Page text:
• 44. Snapchat: A Leading Indicator WSJ: “Snapchat was the most important technology of 2013.” Before Snapchat, the Eraseable Internet wasn’t broadly considered, everything was a ‘Forever Internet’. Three reasons: • A new way to think about data: Snapchat is one of the first mainstream services to show us that our photos and texts don't need to stick around forever: that erasing all the digital effluvia generated by our phones and computers can be just as popular a concept as saving it. • Erasability as a competitive feature —the Internet would look very different from the Internet of today. It would be a more private network, one without the constant worry of every ill-considered picture or thought being held up for ridicule by the whole world, forever. • Our vision: A Balanced Future: Forever Internet and an Erasable Internet living side by side? 44
  • 45. The Impermanent Internet Multiple companies are exploring the ‘Disappearing Internet:’ A new Twitter service #15m Confide: An off‐the‐recorder  messenger for professionals: HR  issues to media requests to "deal  making." Blink‐link: a link which disappears after a  certain number of clicks Twitter’s Spirit makes  messages disappear after  a certain period of time Whisper (a sort of anonymous Instagram) Tor: a secure web traffic anonymizer 45
  • 46. What this means for clients • Consider the lifespan of the data we collect and interpret for clients • Be thoughtful about what data is collected and how long we need it • Be open and transparent with users about how that data is being used and stored 46
  • 47. Trend 5: A product line of one 47
  • 48. From mass customization to a product of one Shifting from economies of scale to scaling one-off systems. It starts with basic customization… 48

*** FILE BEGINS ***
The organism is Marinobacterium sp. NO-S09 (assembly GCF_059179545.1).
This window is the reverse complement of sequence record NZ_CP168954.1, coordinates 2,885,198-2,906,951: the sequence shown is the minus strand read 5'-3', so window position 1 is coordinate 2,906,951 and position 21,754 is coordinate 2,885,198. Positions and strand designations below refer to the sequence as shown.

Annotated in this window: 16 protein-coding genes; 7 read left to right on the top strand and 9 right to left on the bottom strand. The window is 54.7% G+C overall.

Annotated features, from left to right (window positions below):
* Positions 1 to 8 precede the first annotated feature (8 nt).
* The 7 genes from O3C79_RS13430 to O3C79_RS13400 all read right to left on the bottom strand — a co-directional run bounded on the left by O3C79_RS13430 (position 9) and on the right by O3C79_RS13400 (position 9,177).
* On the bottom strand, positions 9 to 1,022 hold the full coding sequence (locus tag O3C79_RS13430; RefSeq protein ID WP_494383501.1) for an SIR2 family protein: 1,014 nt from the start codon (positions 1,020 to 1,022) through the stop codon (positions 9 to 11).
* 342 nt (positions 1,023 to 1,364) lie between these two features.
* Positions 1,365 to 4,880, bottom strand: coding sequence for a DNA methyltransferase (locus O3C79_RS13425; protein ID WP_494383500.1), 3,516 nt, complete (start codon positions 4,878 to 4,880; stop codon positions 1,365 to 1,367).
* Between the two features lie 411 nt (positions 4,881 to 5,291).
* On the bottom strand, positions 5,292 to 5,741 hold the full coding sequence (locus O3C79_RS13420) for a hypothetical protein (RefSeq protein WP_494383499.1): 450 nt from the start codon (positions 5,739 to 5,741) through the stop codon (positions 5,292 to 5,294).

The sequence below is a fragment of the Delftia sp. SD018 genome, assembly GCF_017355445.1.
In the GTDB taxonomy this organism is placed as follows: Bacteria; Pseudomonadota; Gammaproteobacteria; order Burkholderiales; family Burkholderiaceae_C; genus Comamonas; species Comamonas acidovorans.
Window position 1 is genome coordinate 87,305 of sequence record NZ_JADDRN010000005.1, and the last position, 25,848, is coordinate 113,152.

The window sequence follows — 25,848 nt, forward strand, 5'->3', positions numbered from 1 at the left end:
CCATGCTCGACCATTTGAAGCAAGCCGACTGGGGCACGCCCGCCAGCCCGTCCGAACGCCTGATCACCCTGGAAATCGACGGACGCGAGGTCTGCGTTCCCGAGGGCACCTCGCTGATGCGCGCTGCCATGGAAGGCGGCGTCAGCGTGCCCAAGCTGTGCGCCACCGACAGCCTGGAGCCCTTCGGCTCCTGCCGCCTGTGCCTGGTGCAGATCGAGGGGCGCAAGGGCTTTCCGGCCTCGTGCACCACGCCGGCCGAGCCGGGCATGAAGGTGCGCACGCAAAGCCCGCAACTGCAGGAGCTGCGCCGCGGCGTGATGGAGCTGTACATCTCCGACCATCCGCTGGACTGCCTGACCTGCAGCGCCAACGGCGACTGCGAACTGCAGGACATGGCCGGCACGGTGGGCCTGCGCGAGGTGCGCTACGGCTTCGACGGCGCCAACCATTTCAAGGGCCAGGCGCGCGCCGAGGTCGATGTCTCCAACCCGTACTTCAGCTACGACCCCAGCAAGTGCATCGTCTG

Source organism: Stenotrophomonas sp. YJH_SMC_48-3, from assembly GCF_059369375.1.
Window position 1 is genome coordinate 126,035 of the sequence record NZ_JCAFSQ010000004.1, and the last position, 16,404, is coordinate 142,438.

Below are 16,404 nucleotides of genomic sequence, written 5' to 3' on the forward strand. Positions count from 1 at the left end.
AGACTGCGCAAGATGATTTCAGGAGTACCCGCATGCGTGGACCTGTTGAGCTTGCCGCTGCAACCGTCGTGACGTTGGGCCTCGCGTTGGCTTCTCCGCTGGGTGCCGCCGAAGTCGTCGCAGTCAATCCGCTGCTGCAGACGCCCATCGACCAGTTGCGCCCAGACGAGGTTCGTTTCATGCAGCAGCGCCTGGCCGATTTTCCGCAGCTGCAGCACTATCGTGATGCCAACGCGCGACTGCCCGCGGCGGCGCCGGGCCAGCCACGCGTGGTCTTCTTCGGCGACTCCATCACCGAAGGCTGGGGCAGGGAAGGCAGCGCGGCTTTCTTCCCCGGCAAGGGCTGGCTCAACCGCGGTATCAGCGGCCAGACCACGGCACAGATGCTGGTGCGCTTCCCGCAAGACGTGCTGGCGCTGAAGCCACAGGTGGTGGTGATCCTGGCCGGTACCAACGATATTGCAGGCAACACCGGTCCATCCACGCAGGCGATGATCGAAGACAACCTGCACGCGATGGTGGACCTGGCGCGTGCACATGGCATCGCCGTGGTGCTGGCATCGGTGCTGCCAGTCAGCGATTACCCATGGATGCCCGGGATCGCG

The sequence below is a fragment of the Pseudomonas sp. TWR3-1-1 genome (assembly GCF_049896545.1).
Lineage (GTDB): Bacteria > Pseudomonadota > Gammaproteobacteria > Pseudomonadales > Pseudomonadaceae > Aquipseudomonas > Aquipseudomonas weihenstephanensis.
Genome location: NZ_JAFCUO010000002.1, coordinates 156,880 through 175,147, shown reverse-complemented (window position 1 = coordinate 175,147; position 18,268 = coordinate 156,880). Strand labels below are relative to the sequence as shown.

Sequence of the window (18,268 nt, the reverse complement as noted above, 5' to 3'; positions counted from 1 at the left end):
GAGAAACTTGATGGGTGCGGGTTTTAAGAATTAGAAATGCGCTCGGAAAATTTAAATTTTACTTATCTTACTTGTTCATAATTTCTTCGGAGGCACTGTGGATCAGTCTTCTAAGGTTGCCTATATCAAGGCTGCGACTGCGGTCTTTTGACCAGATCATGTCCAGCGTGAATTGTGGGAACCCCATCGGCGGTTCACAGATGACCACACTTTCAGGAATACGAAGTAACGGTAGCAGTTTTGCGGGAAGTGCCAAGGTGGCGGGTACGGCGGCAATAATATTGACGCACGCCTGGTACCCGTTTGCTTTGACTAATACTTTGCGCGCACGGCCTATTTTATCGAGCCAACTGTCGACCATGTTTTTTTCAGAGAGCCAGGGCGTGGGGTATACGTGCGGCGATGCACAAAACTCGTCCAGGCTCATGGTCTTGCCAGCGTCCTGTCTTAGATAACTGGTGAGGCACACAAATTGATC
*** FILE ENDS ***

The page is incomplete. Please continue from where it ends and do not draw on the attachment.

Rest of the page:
• 49. 49
  • 50. Much of this ‘Mass Customization’ trend is driven by millennials 4 in 10 millennials are interested in co-creating products with brands • 4 in 10 Millennials from around the world want brands to allow them to influence their products (co-creation). • 8 in 10 Millennials want to be ‘entertained by brands’ such as:  By creating online content such as videos, photos, games, and blogs (31%)  Millennials are alpha-influencers: Seven in 10 believe it is their responsibility to share feedback with brands when they have a good or bad experience.  74% of Millennials think they influence the purchase decisions of peers and those in other generations 50
  • 51. This trends is playing out across personalized digital tools… And the collection and ‘sense-making’ of the latest digital sensors and life tools Withings Pulse Monitor $99 Fitbit Force iOS blood pressure monitor. $129 51
  • 52. …. in the growth of 3D Printers Two years away from the start of the rapid-growth phase. 5 to 10 years to widespread consumer usage. 1.2M Printers anticipated to be sold in 2017; compare with 40M TVs sold in the U.S. in 2013 Global Unit Shipments of 3D Printers < $50k • Still a nascent market, with hype outpacing the technical realities, • Combined or even driving the Maker Movement • Today, consumers are using 3DP to make truly personalized and unique toys and gifts, jewelry and avatars, school projects and hobby items. CAGR = 95.4% • Today, no compelling item that a consumer can acquire only by producing it on a 3DP at home Gartner September 2013 52